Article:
By Edward Hadas
The author is a Reuters Breakingviews columnist. The opinions expressed are his own.
British supermarkets are doing something unusual. They are following the rules of textbook economics: responding to competition by cutting prices. Such behaviour is rare. While business bosses often say they admire free enterprise, we actually live in a restrained enterprise economy. Everyone should be grateful.
J Sainsbury, the No. 2 in the British grocery market, is the latest established competitor to suggest that its profit is sliding. Its admission follows grim announcements from market leader Tesco and Wm Morrison. Tesco has already cut its interim dividend by 75 percent, and Sainsbury is likely to follow.
The big problem for the established UK chains is the advent of so-called hard discounters, most notably German chains Aldi and Lidl. They have lower costs so can charge less and still earn good profits. The main response from the market leaders has been to cut prices. The battle is an excellent example of how capitalism spawns creative destruction. Shareholders of the losing companies suffer, but the overall economy benefits.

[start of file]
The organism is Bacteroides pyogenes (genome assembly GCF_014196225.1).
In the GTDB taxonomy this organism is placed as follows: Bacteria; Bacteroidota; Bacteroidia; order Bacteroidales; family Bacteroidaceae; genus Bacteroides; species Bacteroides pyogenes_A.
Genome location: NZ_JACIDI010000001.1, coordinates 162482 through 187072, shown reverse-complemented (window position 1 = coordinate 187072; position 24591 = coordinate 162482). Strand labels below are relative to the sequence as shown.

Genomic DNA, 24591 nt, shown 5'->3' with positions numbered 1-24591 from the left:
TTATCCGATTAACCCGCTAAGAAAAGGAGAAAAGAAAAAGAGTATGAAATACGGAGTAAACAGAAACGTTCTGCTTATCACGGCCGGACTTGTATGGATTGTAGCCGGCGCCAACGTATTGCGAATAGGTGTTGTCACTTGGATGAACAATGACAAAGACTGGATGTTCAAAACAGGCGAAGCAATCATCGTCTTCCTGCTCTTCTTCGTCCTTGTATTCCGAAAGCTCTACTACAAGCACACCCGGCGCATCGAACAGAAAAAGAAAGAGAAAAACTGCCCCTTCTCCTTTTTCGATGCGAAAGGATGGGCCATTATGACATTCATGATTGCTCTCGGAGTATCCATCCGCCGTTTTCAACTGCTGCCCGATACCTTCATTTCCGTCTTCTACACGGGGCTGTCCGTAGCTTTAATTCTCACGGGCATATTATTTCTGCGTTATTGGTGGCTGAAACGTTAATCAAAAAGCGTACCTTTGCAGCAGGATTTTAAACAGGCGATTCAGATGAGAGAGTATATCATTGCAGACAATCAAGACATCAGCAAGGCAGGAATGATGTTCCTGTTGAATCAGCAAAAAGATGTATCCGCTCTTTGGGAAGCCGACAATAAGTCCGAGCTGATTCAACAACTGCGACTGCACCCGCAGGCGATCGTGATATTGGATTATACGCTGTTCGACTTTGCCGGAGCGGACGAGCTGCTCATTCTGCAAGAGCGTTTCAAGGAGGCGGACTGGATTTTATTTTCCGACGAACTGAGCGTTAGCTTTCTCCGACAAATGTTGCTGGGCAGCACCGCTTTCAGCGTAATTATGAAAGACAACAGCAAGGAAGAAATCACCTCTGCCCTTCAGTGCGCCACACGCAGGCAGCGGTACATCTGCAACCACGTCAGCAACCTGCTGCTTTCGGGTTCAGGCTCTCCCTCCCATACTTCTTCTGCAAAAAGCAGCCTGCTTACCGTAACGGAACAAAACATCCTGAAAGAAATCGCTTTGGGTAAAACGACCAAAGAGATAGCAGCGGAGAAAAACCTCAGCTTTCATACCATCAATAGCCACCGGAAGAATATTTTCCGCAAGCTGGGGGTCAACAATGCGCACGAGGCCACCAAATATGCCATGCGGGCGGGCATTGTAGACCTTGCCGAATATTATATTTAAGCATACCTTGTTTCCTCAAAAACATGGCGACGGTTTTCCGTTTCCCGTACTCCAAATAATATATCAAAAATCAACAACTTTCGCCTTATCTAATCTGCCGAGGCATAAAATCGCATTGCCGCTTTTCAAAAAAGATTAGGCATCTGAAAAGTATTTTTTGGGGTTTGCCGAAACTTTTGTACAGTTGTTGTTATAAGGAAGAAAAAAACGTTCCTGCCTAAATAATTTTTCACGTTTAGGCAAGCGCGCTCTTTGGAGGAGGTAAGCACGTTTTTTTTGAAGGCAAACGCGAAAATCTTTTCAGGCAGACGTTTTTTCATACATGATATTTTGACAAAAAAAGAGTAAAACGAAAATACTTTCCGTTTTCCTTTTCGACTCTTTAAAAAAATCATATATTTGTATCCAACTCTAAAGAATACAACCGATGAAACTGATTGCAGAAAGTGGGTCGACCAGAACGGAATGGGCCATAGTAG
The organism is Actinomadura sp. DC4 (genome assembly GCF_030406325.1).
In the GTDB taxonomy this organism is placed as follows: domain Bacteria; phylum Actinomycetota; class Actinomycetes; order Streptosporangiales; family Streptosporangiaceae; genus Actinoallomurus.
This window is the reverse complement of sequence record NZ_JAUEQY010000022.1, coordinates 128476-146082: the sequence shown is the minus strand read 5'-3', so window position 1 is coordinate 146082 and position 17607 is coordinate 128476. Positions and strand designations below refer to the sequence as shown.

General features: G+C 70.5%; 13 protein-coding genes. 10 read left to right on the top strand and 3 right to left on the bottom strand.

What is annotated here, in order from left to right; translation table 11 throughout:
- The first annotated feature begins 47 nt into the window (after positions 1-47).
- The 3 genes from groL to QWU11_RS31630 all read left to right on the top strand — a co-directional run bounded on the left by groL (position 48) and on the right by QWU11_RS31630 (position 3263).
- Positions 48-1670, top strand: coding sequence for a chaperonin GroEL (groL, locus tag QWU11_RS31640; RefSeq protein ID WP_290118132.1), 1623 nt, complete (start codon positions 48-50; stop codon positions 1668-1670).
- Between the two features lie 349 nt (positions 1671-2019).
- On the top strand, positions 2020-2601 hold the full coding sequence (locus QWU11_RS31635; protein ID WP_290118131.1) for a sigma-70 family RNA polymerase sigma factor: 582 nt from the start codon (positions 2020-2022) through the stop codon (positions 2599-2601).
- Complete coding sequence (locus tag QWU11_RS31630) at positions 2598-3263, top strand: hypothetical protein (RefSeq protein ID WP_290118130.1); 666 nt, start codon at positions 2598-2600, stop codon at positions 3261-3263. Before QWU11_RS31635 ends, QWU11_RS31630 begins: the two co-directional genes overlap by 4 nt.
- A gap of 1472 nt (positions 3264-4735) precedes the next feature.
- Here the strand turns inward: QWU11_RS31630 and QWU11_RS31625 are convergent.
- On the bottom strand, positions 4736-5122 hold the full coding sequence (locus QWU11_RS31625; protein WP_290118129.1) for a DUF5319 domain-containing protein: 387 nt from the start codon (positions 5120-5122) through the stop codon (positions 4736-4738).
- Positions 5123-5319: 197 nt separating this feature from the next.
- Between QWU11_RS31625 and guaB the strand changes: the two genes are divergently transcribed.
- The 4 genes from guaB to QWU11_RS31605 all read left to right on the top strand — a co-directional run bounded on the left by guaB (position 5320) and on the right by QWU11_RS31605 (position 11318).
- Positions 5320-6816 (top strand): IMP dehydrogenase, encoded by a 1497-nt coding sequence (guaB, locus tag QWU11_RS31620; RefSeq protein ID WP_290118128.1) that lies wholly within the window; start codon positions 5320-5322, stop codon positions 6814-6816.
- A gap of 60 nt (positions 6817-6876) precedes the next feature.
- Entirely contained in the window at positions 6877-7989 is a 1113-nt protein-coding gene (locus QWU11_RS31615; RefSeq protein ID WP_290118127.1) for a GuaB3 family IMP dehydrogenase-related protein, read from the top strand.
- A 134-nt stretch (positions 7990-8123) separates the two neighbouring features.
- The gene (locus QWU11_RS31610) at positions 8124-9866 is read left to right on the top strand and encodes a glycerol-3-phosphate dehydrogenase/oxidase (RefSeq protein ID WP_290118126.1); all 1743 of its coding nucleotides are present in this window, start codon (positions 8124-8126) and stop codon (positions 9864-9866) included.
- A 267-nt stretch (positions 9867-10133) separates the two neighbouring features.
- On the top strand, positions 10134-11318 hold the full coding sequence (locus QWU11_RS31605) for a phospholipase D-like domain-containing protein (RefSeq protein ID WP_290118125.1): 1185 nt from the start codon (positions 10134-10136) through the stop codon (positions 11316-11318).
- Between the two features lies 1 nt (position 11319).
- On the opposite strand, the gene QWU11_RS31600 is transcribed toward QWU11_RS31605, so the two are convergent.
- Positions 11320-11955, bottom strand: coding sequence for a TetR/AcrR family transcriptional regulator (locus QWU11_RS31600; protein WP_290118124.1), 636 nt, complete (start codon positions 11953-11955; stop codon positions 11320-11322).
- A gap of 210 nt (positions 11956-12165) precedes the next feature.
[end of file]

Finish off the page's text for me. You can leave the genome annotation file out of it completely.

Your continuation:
Creative destruction, though, is usually much more civilised than this British food fight. In most industries, price competition is limited and all but the weakest companies stay in reasonable financial health. Prices do decline in times of overcapacity, but not ruinously. As a consequence, companies can earn reasonable profits and can therefore afford to re-invest in their businesses.